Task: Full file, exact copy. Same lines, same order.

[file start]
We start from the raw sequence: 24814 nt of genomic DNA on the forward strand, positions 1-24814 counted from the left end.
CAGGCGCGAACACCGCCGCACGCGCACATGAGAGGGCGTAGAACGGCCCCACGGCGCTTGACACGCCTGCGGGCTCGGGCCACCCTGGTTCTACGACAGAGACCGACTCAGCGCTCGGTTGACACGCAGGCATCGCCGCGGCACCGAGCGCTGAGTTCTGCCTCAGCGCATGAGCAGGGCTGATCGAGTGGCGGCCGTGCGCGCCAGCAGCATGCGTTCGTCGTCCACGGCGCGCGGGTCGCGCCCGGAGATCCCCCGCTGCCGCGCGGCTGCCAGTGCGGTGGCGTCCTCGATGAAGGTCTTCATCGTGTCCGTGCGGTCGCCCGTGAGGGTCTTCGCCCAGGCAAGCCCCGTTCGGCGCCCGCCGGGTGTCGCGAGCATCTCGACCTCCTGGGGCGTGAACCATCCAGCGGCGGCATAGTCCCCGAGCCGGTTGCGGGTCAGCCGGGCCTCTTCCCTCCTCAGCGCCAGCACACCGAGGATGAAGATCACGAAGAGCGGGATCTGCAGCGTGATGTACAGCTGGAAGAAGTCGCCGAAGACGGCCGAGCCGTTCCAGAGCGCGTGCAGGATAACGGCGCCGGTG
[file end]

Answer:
We start from the raw sequence: 24814 nt of genomic DNA on the forward strand, positions 1-24814 counted from the left end.
CAGGCGCGAACACCGCCGCACGCGCACATGAGAGGGCGTAGAACGGCCCCACGGCGCTTGACACGCCTGCGGGCTCGGGCCACCCTGGTTCTACGACAGAGACCGACTCAGCGCTCGGTTGACACGCAGGCATCGCCGCGGCACCGAGCGCTGAGTTCTGCCTCAGCGCATGAGCAGGGCTGATCGAGTGGCGGCCGTGCGCGCCAGCAGCATGCGTTCGTCGTCCACGGCGCGCGGGTCGCGCCCGGAGATCCCCCGCTGCCGCGCGGCTGCCAGTGCGGTGGCGTCCTCGATGAAGGTCTTCATCGTGTCCGTGCGGTCGCCCGTGAGGGTCTTCGCCCAGGCAAGCCCCGTTCGGCGCCCGCCGGGTGTCGCGAGCATCTCGACCTCCTGGGGCGTGAACCATCCAGCGGCGGCATAGTCCCCGAGCCGGTTGCGGGTCAGCCGGGCCTCTTCCCTCCTCAGCGCCAGCACACCGAGGATGAAGATCACGAAGAGCGGGATCTGCAGCGTGATGTACAGCTGGAAGAAGTCGCCGAAGACGGCCGAGCCGTTCCAGAGCGCGTGCAGGATAACGGCGCCGGTG